Opposition presidential hopeful leaves Nicaragua amid harassment and persecution

The wave of arrests against opposition political leaders continues less than four months before the elections in which President Daniel Ortega will seek re-election
Nicaraguan President Daniel Ortega and Vice President Rosario Murillo during a march called "We walk for peace and life. Justice" in Managua, Nicaragua on August 29, 2018.

REUTERS/OSWALDO RIVAS  -   Nicaraguan President Daniel Ortega and Vice President Rosario Murillo during a march called "We walk for peace and life. Justice" in Managua, Nicaragua on August 29, 2018

Nicaraguan opposition presidential hopeful María Asunción Moreno announced on Sunday that she has decided to leave the country "in the face of harassment, persecution and the threat of my imprisonment by the Ortega Murillo dictatorship".

Moreno, a law professor and constitutional lawyer, made her decision public after the Public Prosecutor's Office asked the judicial authority to order her "forced removal" for failing to appear at appointments made by the Prosecutor's Office, amid a wave of arrests against opposition political leaders less than four months before the elections in which the country's president, Daniel Ortega, will seek re-election.

"Faced with harassment, persecution and the threat of my imprisonment by the Ortega Murillo dictatorship, I have decided to leave the country. I believe that from the harsh exile I will be able to contribute more than from the isolation and incommunicado detention to which our political prisoners are subjected", he said in a message on Twitter.

In the context of the electoral process, the Nicaraguan authorities have arrested opposition presidential hopefuls Cristiana Chamorro, Arturo Cruz, Félix Maradiaga, Juan Sebastián Chamorro, Miguel Mora, Medardo Mairena and Noel Vidaurre, who are being investigated for alleged treason.

Perfiles de las figuras de la oposición detenidas en Nicaragua, hasta el 23 de junio. AFP/AFP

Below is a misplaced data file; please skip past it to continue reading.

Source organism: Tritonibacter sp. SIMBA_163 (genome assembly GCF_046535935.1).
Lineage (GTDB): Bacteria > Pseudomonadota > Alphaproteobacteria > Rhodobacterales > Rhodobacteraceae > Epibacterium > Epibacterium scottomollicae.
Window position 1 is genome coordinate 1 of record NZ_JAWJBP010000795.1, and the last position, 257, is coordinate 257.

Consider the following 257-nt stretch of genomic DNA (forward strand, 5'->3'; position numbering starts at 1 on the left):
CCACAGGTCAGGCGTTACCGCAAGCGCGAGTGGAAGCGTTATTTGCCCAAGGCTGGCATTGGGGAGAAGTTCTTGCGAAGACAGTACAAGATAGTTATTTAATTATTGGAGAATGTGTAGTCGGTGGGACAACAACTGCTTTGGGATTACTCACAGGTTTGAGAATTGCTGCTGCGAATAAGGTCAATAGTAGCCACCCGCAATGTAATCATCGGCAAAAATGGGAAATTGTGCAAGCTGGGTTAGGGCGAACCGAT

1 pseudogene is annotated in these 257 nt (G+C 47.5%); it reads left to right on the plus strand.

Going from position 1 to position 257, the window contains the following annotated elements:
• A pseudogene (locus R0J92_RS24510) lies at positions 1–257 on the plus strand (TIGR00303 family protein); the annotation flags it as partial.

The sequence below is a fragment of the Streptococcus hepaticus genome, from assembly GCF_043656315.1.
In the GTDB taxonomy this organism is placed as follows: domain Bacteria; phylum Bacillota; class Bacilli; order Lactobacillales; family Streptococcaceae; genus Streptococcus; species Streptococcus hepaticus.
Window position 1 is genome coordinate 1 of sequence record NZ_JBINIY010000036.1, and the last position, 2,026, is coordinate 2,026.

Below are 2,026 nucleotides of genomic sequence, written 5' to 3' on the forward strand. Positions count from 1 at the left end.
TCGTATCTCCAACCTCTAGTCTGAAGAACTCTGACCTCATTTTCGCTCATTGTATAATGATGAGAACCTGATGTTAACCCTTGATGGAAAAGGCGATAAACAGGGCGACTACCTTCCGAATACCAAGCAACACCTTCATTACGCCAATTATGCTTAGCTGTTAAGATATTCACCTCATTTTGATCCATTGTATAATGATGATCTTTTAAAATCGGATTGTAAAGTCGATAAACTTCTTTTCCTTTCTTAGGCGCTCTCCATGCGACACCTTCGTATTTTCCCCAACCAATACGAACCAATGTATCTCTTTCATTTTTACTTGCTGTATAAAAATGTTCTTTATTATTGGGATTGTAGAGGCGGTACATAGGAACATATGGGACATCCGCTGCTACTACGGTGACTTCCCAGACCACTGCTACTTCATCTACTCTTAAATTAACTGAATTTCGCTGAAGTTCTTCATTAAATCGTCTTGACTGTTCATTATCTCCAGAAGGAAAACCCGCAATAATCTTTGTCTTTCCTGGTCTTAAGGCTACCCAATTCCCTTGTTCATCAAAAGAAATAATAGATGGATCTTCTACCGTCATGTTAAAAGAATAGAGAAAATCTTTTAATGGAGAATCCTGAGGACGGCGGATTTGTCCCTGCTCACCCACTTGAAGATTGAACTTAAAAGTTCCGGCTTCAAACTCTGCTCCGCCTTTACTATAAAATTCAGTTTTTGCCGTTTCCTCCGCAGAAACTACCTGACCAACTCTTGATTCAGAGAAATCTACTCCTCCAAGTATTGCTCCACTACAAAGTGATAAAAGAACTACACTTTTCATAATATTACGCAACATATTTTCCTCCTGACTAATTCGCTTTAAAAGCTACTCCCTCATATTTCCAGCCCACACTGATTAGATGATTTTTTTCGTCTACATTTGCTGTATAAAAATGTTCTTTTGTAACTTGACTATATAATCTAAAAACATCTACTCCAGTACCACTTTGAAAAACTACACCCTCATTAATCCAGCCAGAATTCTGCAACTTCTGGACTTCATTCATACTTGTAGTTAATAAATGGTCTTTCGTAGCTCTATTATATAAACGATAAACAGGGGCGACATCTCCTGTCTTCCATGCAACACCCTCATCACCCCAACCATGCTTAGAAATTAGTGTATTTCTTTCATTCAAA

AFP/AFP - Profiles of opposition figures detained in Nicaragua, as of 23 June
Denounces violent raid on her home

In another message, the 50-year-old opposition politician said that "it is increasingly clear that this dictatorship's days are numbered, soon we will have a Nicaragua in freedom".

She also blamed President Ortega and his wife, Vice President Rosario Murillo, "if anything happens to me or my family".

In this regard, she denounced that between midnight on Saturday and the early hours of Sunday morning, around 30 police officers violently raided the house where she lived and beat the people who were there.

"They destroyed the electric fence, the doors, the furniture (despite being told that the doors would be opened for them to enter), they beat the people who were there, they mistreated them, they threatened them, when they have nothing to do with me," he wrote in another message.

According to Moreno, the police were not carrying a search warrant and forced those present to sign a document "that they don't know what it contained".

"They also stole my vehicle, with its registration and my driver's licence, which was in safekeeping," he added.
 

El presidente Ortega busca un cuarto mandato consecutivo en noviembre de 2021, y está tirando de todas las palancas a su disposición para asegurar que su Frente Sandinista de Liberación Nacional retenga el poder
AP/CRISTOBAL VENEGAS - President Ortega is seeking a fourth consecutive term in office in November 2021, and is pulling every lever at his disposal to ensure his Sandinista National Liberation Front retains power.
Prosecutor's office calls for "forced driving

Prior to her complaint, the Public Prosecutor's Office reported that it had requested "forced conduction" against the presidential aspirant and opposition leader Daysi George West, due to the fact that it "has summoned them on more than one occasion" and "they have not heeded the summons or justified their failure to appear".

The opposition Civic Alliance for Justice and Democracy proposed Moreno as a presidential pre-candidate for the Citizens for Freedom Alliance, which for its part said it was unaware of the proposal.

The cascade of arrests of several opposition political leaders in Nicaragua has caused hundreds of dissidents and professionals to leave or remain outside the country.

The arrests and exodus of opposition leaders come ahead of general elections on 7 November in which Ortega, a former Sandinista guerrilla who returned to power in 2007 and has ruled alongside Murillo since 2017, will seek re-election for another five years.

The president, who is about to turn 76 and who led a government junta from 1979 to 1984 and first presided over the country from 1985 to 1990, has accused opposition leaders of trying to overthrow him with the support of the United States and has branded them "criminals".